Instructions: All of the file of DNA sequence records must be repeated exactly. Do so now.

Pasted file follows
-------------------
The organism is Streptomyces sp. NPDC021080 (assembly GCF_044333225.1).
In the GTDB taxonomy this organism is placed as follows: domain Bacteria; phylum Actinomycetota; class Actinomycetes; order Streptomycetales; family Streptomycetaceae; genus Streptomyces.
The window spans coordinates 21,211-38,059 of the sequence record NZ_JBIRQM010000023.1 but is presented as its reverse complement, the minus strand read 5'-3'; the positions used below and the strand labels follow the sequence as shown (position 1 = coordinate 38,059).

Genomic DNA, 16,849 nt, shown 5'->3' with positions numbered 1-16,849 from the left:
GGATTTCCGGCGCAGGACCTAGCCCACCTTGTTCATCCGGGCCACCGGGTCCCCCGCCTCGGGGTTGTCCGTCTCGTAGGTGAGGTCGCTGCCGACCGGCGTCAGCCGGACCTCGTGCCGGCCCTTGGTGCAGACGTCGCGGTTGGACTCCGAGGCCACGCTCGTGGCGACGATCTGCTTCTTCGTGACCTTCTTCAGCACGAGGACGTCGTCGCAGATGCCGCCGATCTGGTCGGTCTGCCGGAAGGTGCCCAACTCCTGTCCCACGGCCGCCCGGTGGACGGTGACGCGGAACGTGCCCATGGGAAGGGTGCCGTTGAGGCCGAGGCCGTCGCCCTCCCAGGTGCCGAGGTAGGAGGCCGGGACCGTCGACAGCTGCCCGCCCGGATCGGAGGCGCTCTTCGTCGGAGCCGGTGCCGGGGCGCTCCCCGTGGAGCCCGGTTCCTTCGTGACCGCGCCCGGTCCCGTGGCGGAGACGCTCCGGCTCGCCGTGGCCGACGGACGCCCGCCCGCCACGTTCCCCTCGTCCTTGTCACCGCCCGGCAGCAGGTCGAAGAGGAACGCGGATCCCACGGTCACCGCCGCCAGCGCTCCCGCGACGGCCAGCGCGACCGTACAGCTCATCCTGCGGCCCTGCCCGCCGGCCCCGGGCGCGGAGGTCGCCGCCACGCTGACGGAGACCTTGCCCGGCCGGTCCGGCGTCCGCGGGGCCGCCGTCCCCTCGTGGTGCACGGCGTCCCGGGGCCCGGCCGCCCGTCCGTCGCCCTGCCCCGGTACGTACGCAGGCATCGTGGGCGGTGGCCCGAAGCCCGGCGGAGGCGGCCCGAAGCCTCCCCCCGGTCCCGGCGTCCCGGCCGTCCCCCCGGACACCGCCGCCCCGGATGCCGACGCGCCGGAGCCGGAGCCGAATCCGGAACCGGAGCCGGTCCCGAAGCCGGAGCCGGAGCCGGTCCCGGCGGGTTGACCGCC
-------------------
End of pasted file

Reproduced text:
The organism is Streptomyces sp. NPDC021080 (assembly GCF_044333225.1).
In the GTDB taxonomy this organism is placed as follows: domain Bacteria; phylum Actinomycetota; class Actinomycetes; order Streptomycetales; family Streptomycetaceae; genus Streptomyces.
The window spans coordinates 21,211-38,059 of the sequence record NZ_JBIRQM010000023.1 but is presented as its reverse complement, the minus strand read 5'-3'; the positions used below and the strand labels follow the sequence as shown (position 1 = coordinate 38,059).

Genomic DNA, 16,849 nt, shown 5'->3' with positions numbered 1-16,849 from the left:
GGATTTCCGGCGCAGGACCTAGCCCACCTTGTTCATCCGGGCCACCGGGTCCCCCGCCTCGGGGTTGTCCGTCTCGTAGGTGAGGTCGCTGCCGACCGGCGTCAGCCGGACCTCGTGCCGGCCCTTGGTGCAGACGTCGCGGTTGGACTCCGAGGCCACGCTCGTGGCGACGATCTGCTTCTTCGTGACCTTCTTCAGCACGAGGACGTCGTCGCAGATGCCGCCGATCTGGTCGGTCTGCCGGAAGGTGCCCAACTCCTGTCCCACGGCCGCCCGGTGGACGGTGACGCGGAACGTGCCCATGGGAAGGGTGCCGTTGAGGCCGAGGCCGTCGCCCTCCCAGGTGCCGAGGTAGGAGGCCGGGACCGTCGACAGCTGCCCGCCCGGATCGGAGGCGCTCTTCGTCGGAGCCGGTGCCGGGGCGCTCCCCGTGGAGCCCGGTTCCTTCGTGACCGCGCCCGGTCCCGTGGCGGAGACGCTCCGGCTCGCCGTGGCCGACGGACGCCCGCCCGCCACGTTCCCCTCGTCCTTGTCACCGCCCGGCAGCAGGTCGAAGAGGAACGCGGATCCCACGGTCACCGCCGCCAGCGCTCCCGCGACGGCCAGCGCGACCGTACAGCTCATCCTGCGGCCCTGCCCGCCGGCCCCGGGCGCGGAGGTCGCCGCCACGCTGACGGAGACCTTGCCCGGCCGGTCCGGCGTCCGCGGGGCCGCCGTCCCCTCGTGGTGCACGGCGTCCCGGGGCCCGGCCGCCCGTCCGTCGCCCTGCCCCGGTACGTACGCAGGCATCGTGGGCGGTGGCCCGAAGCCCGGCGGAGGCGGCCCGAAGCCTCCCCCCGGTCCCGGCGTCCCGGCCGTCCCCCCGGACACCGCCGCCCCGGATGCCGACGCGCCGGAGCCGGAGCCGAATCCGGAACCGGAGCCGGTCCCGAAGCCGGAGCCGGAGCCGGTCCCGGCGGGTTGACCGCC